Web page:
Remains of all seven Challenger astronauts have been identified,...


CAPE CANAVERAL, Fla. -- Remains of all seven Challenger astronauts have been identified, a family member said Saturday, and NASA called off the search for crew cabin wreckage, closing a heartbreaking chapter in the shuttle saga.

'Remains of each of the seven Space Shuttle Challenger crew members have been recovered,' a NASA statement said. 'Final forensic work and future planning in accordance with family desires is expected to be completed within the next several days and will be announced when appropriate.'


The announcement Saturday came six weeks to the day after Navy salvage divers working from the USS Preserver first hauled up twisted crew module wreckage from its resting place on the seabed about 16 miles east of Challenger's empty launch pad.

'We talked to NASA yesterday and they said that they've identified all seven of the astronauts,' said Marvin Resnik of Akron, Ohio., father of astronaut Judith Resnik. He made the comments in New York.


He said the remains will be flown from the Kennedy Space Center to an Air Force facility in Dover, Del., around the end of the month for cremation or other treatment before they are returned to the families. NASA would not confirm those plans.

'There are no bodies mind you, there are just bits and pieces,' he said. 'I don't know how I can say that nicely. Even though the cabin aa partially intact, the crew was not. They really were blown apart.'

Rear Adm. Richard Truly, associate administrator for space flight and chief of the shuttle program, said in a statement Saturday that 'recovery operations centered around the retrieval of Space Shuttle Challenger crew cabin have been completed.'

Eight ships participated in the salvage operation along with 50 divers, most of them Navy personnel, who spent a total of 100 hours on the ocean floor.

Truly also praised salvage crews for their role in the grisly operation, conducted by divers who had to battle swift seabed currents in murky water with visibility less than five feet at times.

'I know that I can speak for the families and all of NASA in conveying our admiration for this job well done,' Truly said.


Shuttle salvage continued at sea Saturday with ships and submarines concentrating on recovering wreckage from Challenger's right-side booster, the one that failed Jan. 28 destroying the shuttle and killing the astronauts.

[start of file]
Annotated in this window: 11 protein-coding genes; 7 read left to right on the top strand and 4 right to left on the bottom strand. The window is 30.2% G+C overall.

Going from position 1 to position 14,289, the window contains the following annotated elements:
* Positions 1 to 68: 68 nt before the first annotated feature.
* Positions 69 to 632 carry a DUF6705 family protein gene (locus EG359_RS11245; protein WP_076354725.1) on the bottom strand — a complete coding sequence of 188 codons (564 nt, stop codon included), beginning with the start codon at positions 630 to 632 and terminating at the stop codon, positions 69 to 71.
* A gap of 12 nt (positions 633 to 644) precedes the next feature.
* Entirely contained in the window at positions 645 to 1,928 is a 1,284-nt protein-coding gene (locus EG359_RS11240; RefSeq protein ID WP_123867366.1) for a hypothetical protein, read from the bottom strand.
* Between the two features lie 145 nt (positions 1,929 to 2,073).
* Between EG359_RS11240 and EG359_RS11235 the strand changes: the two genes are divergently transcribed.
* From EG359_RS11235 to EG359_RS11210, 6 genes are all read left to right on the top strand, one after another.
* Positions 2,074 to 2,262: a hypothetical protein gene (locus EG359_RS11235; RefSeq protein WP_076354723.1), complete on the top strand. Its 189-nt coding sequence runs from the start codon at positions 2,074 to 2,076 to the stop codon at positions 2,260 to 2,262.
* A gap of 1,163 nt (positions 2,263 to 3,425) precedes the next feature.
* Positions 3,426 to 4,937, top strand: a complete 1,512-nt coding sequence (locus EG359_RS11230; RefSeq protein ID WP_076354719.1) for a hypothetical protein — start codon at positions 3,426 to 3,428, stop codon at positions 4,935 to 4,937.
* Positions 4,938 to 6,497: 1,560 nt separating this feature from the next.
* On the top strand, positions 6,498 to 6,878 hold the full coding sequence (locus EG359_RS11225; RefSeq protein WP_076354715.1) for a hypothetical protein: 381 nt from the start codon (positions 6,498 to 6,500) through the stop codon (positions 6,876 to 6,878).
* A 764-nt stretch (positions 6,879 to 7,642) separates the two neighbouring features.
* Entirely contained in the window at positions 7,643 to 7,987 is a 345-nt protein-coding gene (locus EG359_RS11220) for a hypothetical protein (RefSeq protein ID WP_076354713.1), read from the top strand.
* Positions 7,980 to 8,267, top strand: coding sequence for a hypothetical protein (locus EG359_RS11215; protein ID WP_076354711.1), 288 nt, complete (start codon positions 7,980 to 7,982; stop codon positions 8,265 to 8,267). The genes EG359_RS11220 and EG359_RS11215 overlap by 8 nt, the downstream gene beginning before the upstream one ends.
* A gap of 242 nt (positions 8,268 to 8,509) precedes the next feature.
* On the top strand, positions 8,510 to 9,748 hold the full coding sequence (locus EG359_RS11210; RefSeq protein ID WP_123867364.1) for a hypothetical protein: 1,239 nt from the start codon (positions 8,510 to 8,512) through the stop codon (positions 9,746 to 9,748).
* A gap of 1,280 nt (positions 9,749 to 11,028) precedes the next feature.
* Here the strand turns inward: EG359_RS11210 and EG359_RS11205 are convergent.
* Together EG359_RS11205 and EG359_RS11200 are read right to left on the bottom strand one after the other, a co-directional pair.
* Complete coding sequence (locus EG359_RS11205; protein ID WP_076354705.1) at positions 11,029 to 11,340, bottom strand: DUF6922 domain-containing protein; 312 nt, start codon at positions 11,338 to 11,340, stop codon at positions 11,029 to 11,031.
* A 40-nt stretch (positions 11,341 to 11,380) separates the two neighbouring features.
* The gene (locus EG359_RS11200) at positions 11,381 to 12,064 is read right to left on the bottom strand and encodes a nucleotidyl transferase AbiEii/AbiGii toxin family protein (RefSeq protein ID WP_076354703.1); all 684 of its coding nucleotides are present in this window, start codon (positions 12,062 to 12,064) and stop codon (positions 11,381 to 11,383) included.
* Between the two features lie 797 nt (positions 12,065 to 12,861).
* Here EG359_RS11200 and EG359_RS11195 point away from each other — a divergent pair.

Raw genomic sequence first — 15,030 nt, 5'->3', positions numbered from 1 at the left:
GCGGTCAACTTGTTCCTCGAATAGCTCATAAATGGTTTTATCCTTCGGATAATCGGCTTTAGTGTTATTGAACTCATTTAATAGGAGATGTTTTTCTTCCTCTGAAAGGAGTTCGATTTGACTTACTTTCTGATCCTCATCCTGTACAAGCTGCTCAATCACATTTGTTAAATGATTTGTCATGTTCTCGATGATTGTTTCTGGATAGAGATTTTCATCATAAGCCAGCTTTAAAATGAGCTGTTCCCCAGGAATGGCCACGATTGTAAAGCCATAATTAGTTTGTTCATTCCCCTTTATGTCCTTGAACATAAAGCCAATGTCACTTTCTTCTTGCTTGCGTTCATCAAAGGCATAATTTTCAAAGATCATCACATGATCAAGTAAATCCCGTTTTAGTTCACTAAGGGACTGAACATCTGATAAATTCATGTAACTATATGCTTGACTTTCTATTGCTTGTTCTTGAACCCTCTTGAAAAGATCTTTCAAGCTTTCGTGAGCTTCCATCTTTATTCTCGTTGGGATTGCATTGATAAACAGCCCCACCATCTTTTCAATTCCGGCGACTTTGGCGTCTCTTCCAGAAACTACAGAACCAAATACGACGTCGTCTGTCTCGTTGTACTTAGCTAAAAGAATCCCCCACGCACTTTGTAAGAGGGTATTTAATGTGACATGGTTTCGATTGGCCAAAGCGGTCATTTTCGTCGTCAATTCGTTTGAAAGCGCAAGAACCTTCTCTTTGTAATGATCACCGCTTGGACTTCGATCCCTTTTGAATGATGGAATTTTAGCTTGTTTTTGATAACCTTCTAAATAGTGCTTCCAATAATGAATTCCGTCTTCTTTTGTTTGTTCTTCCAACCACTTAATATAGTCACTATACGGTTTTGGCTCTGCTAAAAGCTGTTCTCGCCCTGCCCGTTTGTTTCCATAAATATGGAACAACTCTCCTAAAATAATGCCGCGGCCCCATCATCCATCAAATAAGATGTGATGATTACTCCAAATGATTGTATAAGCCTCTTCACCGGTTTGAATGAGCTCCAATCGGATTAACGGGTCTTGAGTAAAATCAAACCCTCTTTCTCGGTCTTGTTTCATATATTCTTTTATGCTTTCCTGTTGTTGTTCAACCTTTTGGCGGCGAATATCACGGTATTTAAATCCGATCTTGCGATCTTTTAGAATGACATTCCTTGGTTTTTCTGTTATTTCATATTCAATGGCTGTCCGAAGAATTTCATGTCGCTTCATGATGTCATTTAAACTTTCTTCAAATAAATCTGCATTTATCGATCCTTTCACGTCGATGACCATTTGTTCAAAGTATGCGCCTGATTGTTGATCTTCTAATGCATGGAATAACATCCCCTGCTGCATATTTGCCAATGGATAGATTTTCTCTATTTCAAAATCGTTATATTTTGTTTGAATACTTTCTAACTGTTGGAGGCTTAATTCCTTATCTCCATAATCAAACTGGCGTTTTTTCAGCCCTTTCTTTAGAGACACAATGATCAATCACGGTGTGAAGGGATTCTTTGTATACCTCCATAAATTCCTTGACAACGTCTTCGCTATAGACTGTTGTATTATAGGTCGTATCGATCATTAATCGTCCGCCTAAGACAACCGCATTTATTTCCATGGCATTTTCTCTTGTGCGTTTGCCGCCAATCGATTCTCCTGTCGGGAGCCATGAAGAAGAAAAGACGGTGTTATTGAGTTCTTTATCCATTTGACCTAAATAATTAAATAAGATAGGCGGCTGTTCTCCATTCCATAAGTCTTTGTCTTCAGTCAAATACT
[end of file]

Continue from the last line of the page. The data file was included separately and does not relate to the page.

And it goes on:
On board were commander Francis 'Dick' Scobee, co-pilot Michael Smith, Resnik, Ellison Onizuka, Ronald McNair, satellite engineer Gregory Jarvis and New Hampshire school teacher Christa McAuliffe, the first 'ordinary citizen' to ride a space shuttle.

A National Transportation and Safety Board investigator said the nose of the shuttle, containing the split-level crew cabin, broke from the disintegrating spaceship relatively intact after the explosion and plummeted to the ocean 8.9 miles below in one large piece.

Sources familiar with the investigation said the cabin was crushed on impact in the ocean and that the wreckage made a compressed mound 6 feet to 8 feet high. Little of the debris was clearly recognizable, the sources said.

The main body of crew cabin debris was tentatively identified on March 7 and the next day, Navy salvage divers hauled up the first wreckage and, possibly, human remains from 'site 67.' On March 9, NASA announced the wreckage had been positively identified and that crew remains were present.

Sources said the USS Preserver, a Navy salvage vessel, returned to port on at least three occasions bearing astronaut remains. The commercial salvage vessel G.W. Pierce made the last such trip Tuesday when remains of civilian shuttle flier Jarvis were brought to shore, sources said.


'The last one was Jarvis, yes, contrary to what was reported that ... it was Christa,' Marvin Resnik said. 'It's definitely not true. She was identified pretty close to right away.'

More than 75 percent of the crew cabin was recovered by the Preserver between March 8 and April 4.

Heavy weather then hampered the salvage operation, depositing a layer of silt over remaining debris. Navy experts then told NASA that any remaining significant wreckage in the crash site would be difficult to recover and that continued salvage operations would not be fruitful.

But the space agency refused to close the books on the operation because, sources said, some remains apparently were known to have eluded recovery.

A commercial scallop boat named 'Big Foot' was called in to sift through the sandy bottom with fine-mesh nets and more debris was found by the crew of a small submarine conducting a television sweep of the area on April 7.

Five days later, a robot submersible making an extensive television sweep located more wreckage and on Tuesday, sources said divers recovered Jarvis'remains. Final wreckage was hauled up Friday.

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